The government walked out of peace talks held in Qatar’s capital, Doha, after failing to reach a cease-fire agreement. And a rebel leader who had signed a peace deal with the government in 2006 fled to southern Sudan, prompting the government to declare him a public enemy.

The “defection” of Minni Minawi, who was appointed a presidential adviser after signing the peace deal, has raised alarms about the potential of proxy wars between north and south.

“We don’t think that it is in the best interest of the new state of south Sudan to be a sanctuary” for rebel groups, the head of the U.N.-African Union peacekeeping mission, Ibrahim Gambari, told The Associated Press.

He has held recent talks with the U.N. mission in Sudan over tightening security cooperation along the 460 km border between Darfur and breakaway south Sudan. US officials said President Barack Obama also raised the issue with the southern Sudan president, Salva Kiir, before the referendum.

But despite a public promise from Kiir to deny Darfur rebels a home in southern Sudan, Minawi is still in the south. He was quoted by Sudanese papers as saying there has been no progress in talks with Khartoum officials over his return.

Mediators say the Doha peace talks are not dead. Shuttle diplomacy between rebel groups and the government have already began and a small delegation from the main rebel faction, the Justice and Equality Movement, is currently in Qatar.

“Now with the referendum and maybe in July the separation, I think the attention of the international community will be focused ... to have a success story like with the north-south,” Gambari said, adding that sanctions against rebel groups refusing to join the talks are also being considered.

There are fears, however, that Khartoum could move to limit access to Darfur and the rest of its territory to international groups, like those providing crucial humanitarian aid to the displaced.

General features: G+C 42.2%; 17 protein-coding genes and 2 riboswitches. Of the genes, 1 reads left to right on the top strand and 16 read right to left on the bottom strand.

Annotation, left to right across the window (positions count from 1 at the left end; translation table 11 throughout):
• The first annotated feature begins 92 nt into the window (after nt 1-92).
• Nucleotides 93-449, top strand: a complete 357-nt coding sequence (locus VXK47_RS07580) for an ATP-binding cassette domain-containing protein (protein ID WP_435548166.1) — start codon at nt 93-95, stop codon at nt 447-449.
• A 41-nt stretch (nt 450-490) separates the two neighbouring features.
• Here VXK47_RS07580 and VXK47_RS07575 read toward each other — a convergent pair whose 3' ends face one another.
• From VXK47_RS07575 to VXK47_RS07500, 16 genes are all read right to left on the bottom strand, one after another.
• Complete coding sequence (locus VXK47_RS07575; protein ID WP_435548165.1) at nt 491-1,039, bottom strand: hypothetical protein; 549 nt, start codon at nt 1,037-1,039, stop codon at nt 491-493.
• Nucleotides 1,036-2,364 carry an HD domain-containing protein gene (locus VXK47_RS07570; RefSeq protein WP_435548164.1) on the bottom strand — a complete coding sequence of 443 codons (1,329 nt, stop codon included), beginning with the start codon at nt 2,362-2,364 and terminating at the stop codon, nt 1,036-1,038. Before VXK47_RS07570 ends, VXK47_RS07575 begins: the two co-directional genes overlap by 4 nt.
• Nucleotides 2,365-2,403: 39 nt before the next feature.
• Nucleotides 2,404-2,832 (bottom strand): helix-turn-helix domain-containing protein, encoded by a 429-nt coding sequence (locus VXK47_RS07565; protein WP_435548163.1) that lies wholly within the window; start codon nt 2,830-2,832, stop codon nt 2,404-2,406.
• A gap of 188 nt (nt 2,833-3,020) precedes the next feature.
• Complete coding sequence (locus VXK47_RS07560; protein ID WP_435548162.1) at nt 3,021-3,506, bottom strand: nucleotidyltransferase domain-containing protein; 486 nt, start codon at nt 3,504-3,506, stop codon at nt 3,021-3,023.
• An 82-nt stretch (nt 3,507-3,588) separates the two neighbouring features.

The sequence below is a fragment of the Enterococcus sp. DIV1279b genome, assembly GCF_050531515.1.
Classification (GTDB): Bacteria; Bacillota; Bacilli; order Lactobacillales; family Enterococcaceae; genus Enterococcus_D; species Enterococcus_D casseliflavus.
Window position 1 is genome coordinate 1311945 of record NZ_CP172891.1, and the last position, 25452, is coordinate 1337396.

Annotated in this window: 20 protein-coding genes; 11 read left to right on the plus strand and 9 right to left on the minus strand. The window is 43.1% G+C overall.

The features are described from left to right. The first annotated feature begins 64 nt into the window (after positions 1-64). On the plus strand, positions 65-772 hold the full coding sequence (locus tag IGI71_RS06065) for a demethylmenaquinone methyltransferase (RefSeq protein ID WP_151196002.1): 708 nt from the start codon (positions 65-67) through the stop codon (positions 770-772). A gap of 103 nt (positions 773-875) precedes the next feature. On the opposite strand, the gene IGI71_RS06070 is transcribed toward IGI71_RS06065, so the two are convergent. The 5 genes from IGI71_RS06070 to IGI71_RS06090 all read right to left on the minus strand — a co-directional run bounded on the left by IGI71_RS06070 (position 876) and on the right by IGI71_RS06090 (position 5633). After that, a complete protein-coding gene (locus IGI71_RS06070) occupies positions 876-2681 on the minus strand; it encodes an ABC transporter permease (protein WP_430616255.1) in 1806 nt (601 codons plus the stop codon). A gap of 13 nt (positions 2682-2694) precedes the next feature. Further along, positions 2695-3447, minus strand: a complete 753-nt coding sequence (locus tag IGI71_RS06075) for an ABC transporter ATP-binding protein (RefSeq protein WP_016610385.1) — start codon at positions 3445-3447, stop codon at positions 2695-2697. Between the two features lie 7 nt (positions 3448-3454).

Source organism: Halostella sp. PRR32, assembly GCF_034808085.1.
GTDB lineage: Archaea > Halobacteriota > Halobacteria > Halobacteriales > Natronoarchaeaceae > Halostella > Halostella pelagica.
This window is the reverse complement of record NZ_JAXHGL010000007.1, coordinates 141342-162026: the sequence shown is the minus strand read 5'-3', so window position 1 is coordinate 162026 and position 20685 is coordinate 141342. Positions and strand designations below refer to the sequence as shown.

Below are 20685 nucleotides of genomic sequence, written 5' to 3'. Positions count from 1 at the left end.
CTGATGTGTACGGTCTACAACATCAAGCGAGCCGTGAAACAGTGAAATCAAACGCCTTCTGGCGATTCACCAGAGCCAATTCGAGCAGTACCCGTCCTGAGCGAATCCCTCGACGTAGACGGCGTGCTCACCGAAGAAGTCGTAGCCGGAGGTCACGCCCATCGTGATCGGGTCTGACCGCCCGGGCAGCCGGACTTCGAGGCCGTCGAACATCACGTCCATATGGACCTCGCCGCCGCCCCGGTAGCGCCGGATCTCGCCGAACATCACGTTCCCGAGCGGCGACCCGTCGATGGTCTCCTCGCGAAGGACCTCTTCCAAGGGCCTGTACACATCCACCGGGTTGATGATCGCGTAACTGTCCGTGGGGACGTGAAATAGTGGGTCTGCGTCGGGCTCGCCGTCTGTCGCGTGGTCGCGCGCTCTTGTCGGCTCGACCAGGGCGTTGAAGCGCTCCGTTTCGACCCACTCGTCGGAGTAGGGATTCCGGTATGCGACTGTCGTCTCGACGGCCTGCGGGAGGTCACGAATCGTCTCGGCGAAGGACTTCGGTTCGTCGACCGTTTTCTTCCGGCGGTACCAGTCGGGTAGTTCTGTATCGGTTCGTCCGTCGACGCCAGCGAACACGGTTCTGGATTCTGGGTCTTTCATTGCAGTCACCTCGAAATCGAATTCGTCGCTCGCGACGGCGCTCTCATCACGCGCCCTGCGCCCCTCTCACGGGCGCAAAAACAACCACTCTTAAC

The Small Arms Survey, a research project that monitors armed violence, said in a January report that the northern ruling party has made it clear “it would set the price of southern secession very high, and part of that price would be limitations on the international community’s role in and access to the north.”

The report said mediators have expressed concern that a Darfur deal - if reached -- may be impossible to “implement in the shrinking political space that is expected to follow the referendum.”

Government officials said they hope a peaceful settlement with the south would open the door to settle Darfur. Khaled Musa, Foreign Ministry spokesman, insisted armed revolt will get the rebels nowhere.

“When the government signed (the southern peace deal) it was not in its weakest political or military position. We had the upper hand,” Musa said. “The only possible way to resolve Darfur is through political negotiations.”

But the rebel Justice and Equality movement accused government forces of capturing some of its senior military commanders this week. It also condemned government efforts to open dialogue with Darfur residents as an attempt to sideline the rebel groups.

A Sudanese army spokesman said clashes erupted between army forces and JEM fighters a week after the referendum, killing 21 people, including 13 rebel fighters. “Our priority is to work within a united Sudan. But if the suffering and crimes continue without a resolution, all options are open,” said Ahmed Hussein, a spokesman for the rebel group. “For now the focus is on working within a united Sudan and we don’t demand a separation for the time being.”